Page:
Extra Credit Simon Lax Seminar

The seminar’s major points pertained to how our built environment resembles its occupants and why this is important to study. Why should we care about this? One reason is that our microbiome and our surrounding microbiome play a big role in our health. The skin microbiome was the focus of Simon Lax’s research and he has found enormous diversity between people’s skin microbiome just on a day-to day basis. People’s built environment really does resemble what is on their skin. For instance, people’s feet and floor maintained relatively similar communities, but the bacterial communities found on people’s hands and therefore phones changed. With something changing so frequently (keeping in mind we shed millions of bacteria off of our skin onto a variety of surfaces that we touch), how does this affect health or help with forensics? These are questions he addresses.

I think overall it was a really fascinating seminar and provokes people to consider how interacting with the built environment impacts microbial diversity, human health, and how we approach forensics. It makes sense that the environments we interact with the most resemble much of the bacteria found on our skin, especially our phones, which change in their bacterial communities as our hands do.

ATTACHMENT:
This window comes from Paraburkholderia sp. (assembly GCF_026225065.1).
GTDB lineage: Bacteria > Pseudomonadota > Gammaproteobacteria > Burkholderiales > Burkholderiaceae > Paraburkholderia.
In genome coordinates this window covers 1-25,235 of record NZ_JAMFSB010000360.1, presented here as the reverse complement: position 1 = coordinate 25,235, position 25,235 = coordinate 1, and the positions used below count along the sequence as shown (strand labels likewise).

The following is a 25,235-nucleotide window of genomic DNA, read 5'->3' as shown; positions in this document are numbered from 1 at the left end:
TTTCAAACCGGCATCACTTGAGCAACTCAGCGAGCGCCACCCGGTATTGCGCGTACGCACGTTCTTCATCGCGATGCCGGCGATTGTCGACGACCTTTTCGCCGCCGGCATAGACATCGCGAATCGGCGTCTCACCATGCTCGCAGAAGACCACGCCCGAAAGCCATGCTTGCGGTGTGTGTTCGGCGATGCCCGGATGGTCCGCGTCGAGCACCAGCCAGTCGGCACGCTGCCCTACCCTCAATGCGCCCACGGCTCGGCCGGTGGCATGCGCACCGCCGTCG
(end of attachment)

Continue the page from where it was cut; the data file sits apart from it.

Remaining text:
I do wish he had been able to discuss the specific (or more specific) kind of bacteria found in the hospital setting though. As he mentioned (and as we have discussed in class), using 16S rRNA sequencing does not yield useful results in terms of identifying specific strains of bacteria or determining pathogenicity, which I feel in a hospital setting is important to determine. I did also wonder if antibiotic resistance genes increased over time in the hospital environment they studied, but he did address that this would take more time and research, seeing as the hospital they are studying has not been open for very long. I am also wondering if there is one factor related to the skin microbiome that contributes to an increase in antibiotic resistance more so than anything else in hospitals. Is it the staff skin microbiome, which has higher levels of microbial diversity, since they are interacting not only with the patients, but also with their environments? What are other ways the skin microbiome contributes to increased antibiotic resistance?

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